I founded Moms Demand Action for Gun Sense in America two years ago with a simple hypothesis in mind: if mothers could come together to channel our voices and talents into a coherent and organized movement for gun sense, we could bring about meaningful policy changes and help save lives.
Moms understand the horror of gun violence. We're the ones whose kids are terrified by active shooter drills when they go to elementary school and who worry that they could be victims of the next school shooting. Many of us know someone who or have ourselves lived in fear of a domestic abuser and understand that the combination of firearms and domestic violence is all-too-often deadly. We worry about whether our children are safe when they go to a playdate because a friend's parent's gun may not be stored responsibly.
Fueled by the belief that dangerous policies and lax laws lead only to more heartache, we've quickly grown into an organization with chapters in all 50 states and 2.5 million supporters. In a short time, our members have already helped lead the fight for a new background checks bill in Colorado last September. We advocated for gun sense policies at statehouses in Connecticut, Maryland, Massachusetts, and New York and ultimately helped to bring about critically important gun reform bills in those states.
To become recognized as a truly potent political force, though, we've always understood that nothing speaks more powerfully than winning elections. After all, politicians won't take on the gun lobby without an army of impassioned gun sense champions along side them.
Last week represented our first chance to test the theory that mobilizing moms can be a successful electoral strategy. It's one thing to back courageous leaders who stand up to the gun lobby with thank you notes and rallies, but it's another to thank them with our votes. Doing that is the ultimate test of a movement's credibility and the most closely watched metric for measuring momentum.
I'm proud to say that the evening's results offered proof positive that moms who vote with gun sense have arrived as a political force. Across the country, the candidates we supported the issues we organized around, won.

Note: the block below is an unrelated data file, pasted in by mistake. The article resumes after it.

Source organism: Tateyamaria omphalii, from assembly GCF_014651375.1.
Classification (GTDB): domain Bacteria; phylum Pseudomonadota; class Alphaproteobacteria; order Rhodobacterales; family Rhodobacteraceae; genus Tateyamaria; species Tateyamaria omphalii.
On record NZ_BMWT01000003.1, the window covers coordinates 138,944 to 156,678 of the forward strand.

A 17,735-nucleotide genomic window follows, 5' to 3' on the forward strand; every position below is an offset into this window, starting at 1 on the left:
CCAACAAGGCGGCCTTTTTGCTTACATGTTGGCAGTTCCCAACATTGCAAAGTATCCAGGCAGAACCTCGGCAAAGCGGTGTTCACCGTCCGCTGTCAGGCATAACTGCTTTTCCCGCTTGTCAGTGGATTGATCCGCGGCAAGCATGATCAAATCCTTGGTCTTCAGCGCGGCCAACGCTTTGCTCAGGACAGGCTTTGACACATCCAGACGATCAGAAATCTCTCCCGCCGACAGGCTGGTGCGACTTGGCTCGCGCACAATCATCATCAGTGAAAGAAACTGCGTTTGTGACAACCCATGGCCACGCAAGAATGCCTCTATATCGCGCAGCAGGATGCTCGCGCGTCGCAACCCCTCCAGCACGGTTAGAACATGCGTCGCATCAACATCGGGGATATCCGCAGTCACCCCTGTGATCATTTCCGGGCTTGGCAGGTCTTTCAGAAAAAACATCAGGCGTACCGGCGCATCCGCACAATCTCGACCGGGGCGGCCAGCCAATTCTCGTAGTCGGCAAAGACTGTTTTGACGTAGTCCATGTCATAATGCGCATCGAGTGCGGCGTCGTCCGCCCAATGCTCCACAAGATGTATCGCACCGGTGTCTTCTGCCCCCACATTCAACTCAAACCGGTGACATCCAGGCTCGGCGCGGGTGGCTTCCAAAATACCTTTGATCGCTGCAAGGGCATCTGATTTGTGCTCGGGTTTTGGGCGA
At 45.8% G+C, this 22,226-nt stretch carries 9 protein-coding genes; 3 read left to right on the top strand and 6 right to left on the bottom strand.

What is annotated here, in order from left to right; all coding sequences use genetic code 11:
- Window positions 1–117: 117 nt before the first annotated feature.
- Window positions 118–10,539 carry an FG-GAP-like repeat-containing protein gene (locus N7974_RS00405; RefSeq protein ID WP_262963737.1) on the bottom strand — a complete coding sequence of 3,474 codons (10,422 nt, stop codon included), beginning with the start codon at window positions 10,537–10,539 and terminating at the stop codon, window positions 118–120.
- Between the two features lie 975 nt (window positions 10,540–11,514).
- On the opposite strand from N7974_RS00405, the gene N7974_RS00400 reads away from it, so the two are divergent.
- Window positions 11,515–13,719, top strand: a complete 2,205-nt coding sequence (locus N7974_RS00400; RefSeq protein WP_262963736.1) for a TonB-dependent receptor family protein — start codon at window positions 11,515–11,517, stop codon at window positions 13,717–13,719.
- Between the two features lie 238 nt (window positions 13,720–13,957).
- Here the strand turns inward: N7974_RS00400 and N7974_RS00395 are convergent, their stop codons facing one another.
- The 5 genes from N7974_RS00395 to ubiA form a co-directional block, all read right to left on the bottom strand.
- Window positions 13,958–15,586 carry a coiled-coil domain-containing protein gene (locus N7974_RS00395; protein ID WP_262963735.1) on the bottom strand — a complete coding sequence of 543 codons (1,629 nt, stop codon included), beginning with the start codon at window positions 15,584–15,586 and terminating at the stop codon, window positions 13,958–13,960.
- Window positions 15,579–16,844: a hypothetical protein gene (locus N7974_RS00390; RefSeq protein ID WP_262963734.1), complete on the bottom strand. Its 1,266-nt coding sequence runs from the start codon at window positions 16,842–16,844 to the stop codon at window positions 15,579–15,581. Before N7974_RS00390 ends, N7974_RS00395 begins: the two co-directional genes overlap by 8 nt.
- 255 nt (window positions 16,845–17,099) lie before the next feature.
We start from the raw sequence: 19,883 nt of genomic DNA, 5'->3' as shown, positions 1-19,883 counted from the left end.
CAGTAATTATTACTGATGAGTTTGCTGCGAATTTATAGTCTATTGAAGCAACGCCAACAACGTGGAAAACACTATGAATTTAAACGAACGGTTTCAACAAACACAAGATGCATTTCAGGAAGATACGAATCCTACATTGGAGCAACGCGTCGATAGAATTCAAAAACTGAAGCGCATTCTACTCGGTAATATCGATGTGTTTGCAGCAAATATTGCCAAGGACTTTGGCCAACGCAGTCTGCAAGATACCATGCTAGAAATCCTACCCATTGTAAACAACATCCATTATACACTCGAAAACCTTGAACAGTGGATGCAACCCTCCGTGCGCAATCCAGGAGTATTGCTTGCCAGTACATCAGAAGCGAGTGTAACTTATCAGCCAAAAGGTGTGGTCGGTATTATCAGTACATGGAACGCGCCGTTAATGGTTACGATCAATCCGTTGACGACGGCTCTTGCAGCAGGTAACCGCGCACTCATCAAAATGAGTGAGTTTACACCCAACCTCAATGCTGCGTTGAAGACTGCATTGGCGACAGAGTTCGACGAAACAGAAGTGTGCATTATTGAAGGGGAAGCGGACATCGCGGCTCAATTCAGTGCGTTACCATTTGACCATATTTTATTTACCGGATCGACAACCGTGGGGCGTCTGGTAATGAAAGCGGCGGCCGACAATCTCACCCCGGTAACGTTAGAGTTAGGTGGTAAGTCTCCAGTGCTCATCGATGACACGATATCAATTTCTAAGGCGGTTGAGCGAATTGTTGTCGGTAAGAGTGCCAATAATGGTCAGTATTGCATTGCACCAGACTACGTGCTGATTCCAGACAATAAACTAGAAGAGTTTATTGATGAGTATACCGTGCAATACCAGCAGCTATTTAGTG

In Colorado, the gun lobby spent huge sums of money to defeat Governor Hickenlooper, but just as we promised we would when he signed the landmark background checks bill last year, moms had his back. We phone banked, canvassed, and educated Colorado voters. The result? In a year when incumbents were replaced in record numbers, a gun sense champion in a swing state with a long tradition of gun ownership came out on top. Exit polling showed that his margin of victory among women put him over the top.
In Connecticut, where Dan Malloy repeatedly touted his gun reform bill passed in the wake of Sandy Hook as his signature accomplishment, moms once again put in motion a field operation to get out the vote. Women voted overwhelmingly in Malloy's favor and even though he faced a well-funded, formidable foe, Malloy won by 1.5 points and a larger margin than he won by in 2010. One poll had him winning by 15 points among women.
In New York we helped re-elect Governor Cuomo based on his championing of new laws to close the state's background check loophole, and we helped elect a new governor with gun sense in Pennsylvania. In Oregon we helped elect a new majority to hopefully pass background check legislation in 2015, and in Maryland we helped elect an attorney general who ran on a platform of gun safety.
Moms also used their organizing power in Washington state to bring the question of background checks directly to voters for the first time ever. Our volunteers worked tirelessly collecting petition signatures, knocking on doors, holding house parties, organizing phone banks, and making contact with thousands of voters. In the end, Washington state's initiative -- I-594 -- passed with ease, making Washington the first state ever to close the background check loophole by popular vote.
It's clear that moms can make the difference, but the fight for saner gun laws in states throughout the country is far from over. Cynics say we won't be able to duplicate our 2014 successes in other election cycles, but time has never inhibited the vision of great women's movements and we won't look back now. The women's suffrage movement started in 1848, but it took 45 years until the first state allowed women the right to vote in 1893. MADD was founded in 1984, but it took 14 years to pass zero tolerance laws in all 50 states.
It's incumbent upon American moms to continue showing we can win everywhere. Already, our members are busy making plans to pass a background checks initiative in Nevada and make no mistake about it: in time, we'll begin bringing this fight to other states as well.
After the U.S. Senate failed to pass the Manchin-Toomey background checks bill last April, the pundits and even media said our movement was dead and that if we couldn't pass meaningful federal legislation in the wake of Sandy Hook, we never would. But that narrow loss in DC actually emboldened moms and helped lay the foundation for the state-by-state strategy that ended up yielding so much success this election cycle. Our strategy was predicated on the simple idea that if Washington politicians won't act, we'll take this fight to directly to state houses and voters across the country.
We believe that mothers, not lobbyists, can and should have a voice in shaping our nation's gun policies, rather than lobbyists who exploit and profit from lax laws. Our wins, our growth, and Tuesday's results show that while the gun lobby can bully politicians, they can't bully American mothers.